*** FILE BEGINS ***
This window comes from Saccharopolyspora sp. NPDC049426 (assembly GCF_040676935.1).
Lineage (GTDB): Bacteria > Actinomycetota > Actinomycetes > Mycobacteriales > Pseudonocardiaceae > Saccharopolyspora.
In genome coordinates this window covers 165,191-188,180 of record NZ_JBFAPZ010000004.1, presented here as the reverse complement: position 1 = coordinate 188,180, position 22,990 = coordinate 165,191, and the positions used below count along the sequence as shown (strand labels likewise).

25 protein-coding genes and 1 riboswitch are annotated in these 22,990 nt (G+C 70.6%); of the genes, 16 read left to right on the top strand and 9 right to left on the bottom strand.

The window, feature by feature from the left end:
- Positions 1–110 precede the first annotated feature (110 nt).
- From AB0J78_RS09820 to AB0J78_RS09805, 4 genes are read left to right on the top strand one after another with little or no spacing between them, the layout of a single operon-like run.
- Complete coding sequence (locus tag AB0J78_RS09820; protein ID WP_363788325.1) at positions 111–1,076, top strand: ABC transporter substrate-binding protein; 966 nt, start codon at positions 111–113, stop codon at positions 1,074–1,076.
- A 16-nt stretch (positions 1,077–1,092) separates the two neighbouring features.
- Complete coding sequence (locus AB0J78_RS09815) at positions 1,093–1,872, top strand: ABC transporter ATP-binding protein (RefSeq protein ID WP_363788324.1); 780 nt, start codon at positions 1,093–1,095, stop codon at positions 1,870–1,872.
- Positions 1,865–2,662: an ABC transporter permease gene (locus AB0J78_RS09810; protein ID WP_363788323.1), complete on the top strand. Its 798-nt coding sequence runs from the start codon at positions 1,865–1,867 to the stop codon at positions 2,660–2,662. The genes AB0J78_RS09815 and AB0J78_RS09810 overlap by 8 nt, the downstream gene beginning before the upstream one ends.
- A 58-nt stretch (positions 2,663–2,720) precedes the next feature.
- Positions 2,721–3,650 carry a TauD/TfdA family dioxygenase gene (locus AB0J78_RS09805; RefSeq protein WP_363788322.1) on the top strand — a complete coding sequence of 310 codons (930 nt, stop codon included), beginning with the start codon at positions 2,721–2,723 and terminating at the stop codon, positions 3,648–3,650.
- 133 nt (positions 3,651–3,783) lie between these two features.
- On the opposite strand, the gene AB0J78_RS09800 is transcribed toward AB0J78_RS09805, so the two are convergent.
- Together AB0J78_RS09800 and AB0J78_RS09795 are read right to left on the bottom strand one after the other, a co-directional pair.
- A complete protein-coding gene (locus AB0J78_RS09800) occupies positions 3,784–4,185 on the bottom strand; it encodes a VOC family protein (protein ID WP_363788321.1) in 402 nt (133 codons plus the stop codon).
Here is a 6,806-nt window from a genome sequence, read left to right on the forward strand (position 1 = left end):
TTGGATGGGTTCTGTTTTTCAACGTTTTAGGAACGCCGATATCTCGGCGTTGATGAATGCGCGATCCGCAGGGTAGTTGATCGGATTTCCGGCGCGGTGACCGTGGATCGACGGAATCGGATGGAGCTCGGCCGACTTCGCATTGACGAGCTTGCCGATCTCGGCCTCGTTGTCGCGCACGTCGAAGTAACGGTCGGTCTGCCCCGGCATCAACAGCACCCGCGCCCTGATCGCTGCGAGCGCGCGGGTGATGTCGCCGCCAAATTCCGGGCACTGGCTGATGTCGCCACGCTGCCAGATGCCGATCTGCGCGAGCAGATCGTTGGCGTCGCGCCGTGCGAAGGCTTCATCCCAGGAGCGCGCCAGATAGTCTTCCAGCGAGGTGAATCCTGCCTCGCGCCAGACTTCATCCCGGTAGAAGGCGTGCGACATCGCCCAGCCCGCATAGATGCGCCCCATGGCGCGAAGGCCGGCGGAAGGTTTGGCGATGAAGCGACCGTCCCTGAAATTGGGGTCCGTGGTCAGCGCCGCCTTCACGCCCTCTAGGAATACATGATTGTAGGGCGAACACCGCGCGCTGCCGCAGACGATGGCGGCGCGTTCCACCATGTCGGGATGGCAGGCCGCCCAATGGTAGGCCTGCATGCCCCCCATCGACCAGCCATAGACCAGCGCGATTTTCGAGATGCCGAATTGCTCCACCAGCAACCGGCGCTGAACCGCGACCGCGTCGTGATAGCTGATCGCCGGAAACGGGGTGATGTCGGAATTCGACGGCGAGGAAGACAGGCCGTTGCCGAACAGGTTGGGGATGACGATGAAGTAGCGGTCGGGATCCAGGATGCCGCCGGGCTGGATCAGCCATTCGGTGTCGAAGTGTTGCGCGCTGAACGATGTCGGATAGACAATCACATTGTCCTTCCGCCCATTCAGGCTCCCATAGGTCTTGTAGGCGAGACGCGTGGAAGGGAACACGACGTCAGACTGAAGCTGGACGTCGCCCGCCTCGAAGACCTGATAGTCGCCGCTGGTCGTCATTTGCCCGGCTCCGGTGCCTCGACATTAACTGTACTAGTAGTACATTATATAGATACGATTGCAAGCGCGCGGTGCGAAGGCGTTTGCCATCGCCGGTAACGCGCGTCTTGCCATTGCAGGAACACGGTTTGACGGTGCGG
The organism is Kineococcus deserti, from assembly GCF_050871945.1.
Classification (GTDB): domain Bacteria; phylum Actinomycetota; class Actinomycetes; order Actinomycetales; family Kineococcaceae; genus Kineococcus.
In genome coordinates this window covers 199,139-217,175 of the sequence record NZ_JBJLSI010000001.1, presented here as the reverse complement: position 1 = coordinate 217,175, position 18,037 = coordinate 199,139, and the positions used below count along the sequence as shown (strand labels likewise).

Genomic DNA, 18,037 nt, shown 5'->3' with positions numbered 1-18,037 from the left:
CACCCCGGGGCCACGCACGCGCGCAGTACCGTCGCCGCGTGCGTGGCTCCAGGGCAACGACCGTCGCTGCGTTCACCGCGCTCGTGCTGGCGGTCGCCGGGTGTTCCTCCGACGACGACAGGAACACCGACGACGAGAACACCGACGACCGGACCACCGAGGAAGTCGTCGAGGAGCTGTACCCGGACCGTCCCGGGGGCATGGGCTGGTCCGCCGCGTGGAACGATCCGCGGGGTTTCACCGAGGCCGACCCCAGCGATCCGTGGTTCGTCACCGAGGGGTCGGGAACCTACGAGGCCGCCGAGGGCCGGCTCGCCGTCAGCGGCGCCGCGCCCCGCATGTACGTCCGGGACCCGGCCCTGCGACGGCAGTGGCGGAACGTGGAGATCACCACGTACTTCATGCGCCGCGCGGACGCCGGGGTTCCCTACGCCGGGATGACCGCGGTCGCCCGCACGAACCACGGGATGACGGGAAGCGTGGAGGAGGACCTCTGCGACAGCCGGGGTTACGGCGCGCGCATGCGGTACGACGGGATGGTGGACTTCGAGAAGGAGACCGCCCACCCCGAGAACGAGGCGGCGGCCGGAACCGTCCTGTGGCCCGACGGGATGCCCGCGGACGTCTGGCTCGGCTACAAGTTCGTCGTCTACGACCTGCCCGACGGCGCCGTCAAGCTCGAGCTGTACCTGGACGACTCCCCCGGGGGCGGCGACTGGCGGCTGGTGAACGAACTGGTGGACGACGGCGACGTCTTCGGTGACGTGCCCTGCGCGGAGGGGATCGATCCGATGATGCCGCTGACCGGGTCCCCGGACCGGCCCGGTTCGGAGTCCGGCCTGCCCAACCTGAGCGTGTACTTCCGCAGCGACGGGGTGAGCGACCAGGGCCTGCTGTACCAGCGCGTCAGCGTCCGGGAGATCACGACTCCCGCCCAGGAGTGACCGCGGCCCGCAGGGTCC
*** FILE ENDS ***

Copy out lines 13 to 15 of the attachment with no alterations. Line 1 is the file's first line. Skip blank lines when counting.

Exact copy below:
- Positions 2,721–3,650 carry a TauD/TfdA family dioxygenase gene (locus AB0J78_RS09805; RefSeq protein WP_363788322.1) on the top strand — a complete coding sequence of 310 codons (930 nt, stop codon included), beginning with the start codon at positions 2,721–2,723 and terminating at the stop codon, positions 3,648–3,650.
- 133 nt (positions 3,651–3,783) lie between these two features.
- On the opposite strand, the gene AB0J78_RS09800 is transcribed toward AB0J78_RS09805, so the two are convergent.